Council 'fell victim to weather conditions' when making £44k of improvements to Haslam play park
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The council have responded to the concerns of local residents who were left disappointed at new improvements made to an outdoor Ashton play area.
The Haslam park play area was closed for almost five months in November in what was set to be a major overhaul, with its grounds drained and new equipment installed.
But parents were left scratching their heads at the works, questioning where the £44,203.05 budget had been spent following its reopening.
The council have since apologised to unhappy residents, explaining that some of the cash had to be spent on landscaping and groundworks which have since fallen victim to intermittent rainfall and damp conditions.
Councillor Robert Boswell, Cabinet member for environment, said: “We are sorry to hear some residents are unhappy with the recent works at Haslam Park play area.
"This was scheduled as a partial refurbishment, aiming to improve the infrastructure of the play area with the available external funding that was secured.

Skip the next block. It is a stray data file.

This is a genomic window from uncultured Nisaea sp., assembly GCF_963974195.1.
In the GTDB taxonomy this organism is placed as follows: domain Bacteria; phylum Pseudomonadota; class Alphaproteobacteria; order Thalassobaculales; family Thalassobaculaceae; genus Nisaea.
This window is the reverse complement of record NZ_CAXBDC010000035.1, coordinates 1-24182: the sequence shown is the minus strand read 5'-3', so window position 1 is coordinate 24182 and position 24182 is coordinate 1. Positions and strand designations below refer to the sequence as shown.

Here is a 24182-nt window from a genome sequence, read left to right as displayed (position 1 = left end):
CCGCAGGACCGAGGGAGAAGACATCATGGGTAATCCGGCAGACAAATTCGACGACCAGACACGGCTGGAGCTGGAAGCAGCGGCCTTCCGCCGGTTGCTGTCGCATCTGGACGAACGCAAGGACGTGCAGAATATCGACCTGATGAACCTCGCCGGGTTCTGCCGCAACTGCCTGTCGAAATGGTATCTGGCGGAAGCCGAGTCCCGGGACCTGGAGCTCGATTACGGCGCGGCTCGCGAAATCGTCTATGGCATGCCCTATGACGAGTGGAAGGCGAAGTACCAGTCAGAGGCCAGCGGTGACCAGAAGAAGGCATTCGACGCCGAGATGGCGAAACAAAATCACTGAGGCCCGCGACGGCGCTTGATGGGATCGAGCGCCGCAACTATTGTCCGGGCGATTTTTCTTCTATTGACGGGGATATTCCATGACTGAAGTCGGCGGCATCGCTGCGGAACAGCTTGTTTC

"Most of the £44,000 available went on landscaping and groundworks, including drainage, surfacing and installation of play equipment (£27,000) some of which is not visible but will benefit the infrastructure of the play area for many years to come.
"Landscaping and grass re-seeding is fundamentally weather dependent. Unfortunately, when other works were complete and it was time to re-open the play area, intermittent rainfall and footfall at the site severely hampered how the ground now looks. We share residents’ disappointment but fell victim to the conditions.
"We would always like to do more but are limited by the money available. If further external funding becomes available, a second phase, with a focus on the play area and equipment would be considered.”
The project was developed by Preston City Council and Friends of Haslam Park. The work was mainly made possible through a grant from the Lancashire Environmental Fund, but also from; Preston City Council, The Harris Trust, and fundraising by Friends of Haslam Park.
Mum-of-two Lorna Connors, from Ashton, was among those who had waited months for the park to finally reopen for her young children to enjoy.
She previously told the Post that she "couldn't see the difference" that the works had made, adding: "I feel like the council might as well have not bothered with it because they have done such a poor job of it."
And after she submitted a Freedom of Information request to the council asking for a breakdown of the external funding and costs spent on the play area, the council refused under Section 43(2) of the Freedom of Information Act 2000 as it could "significantly disadvantage the council in future contract and procurement opportunities."
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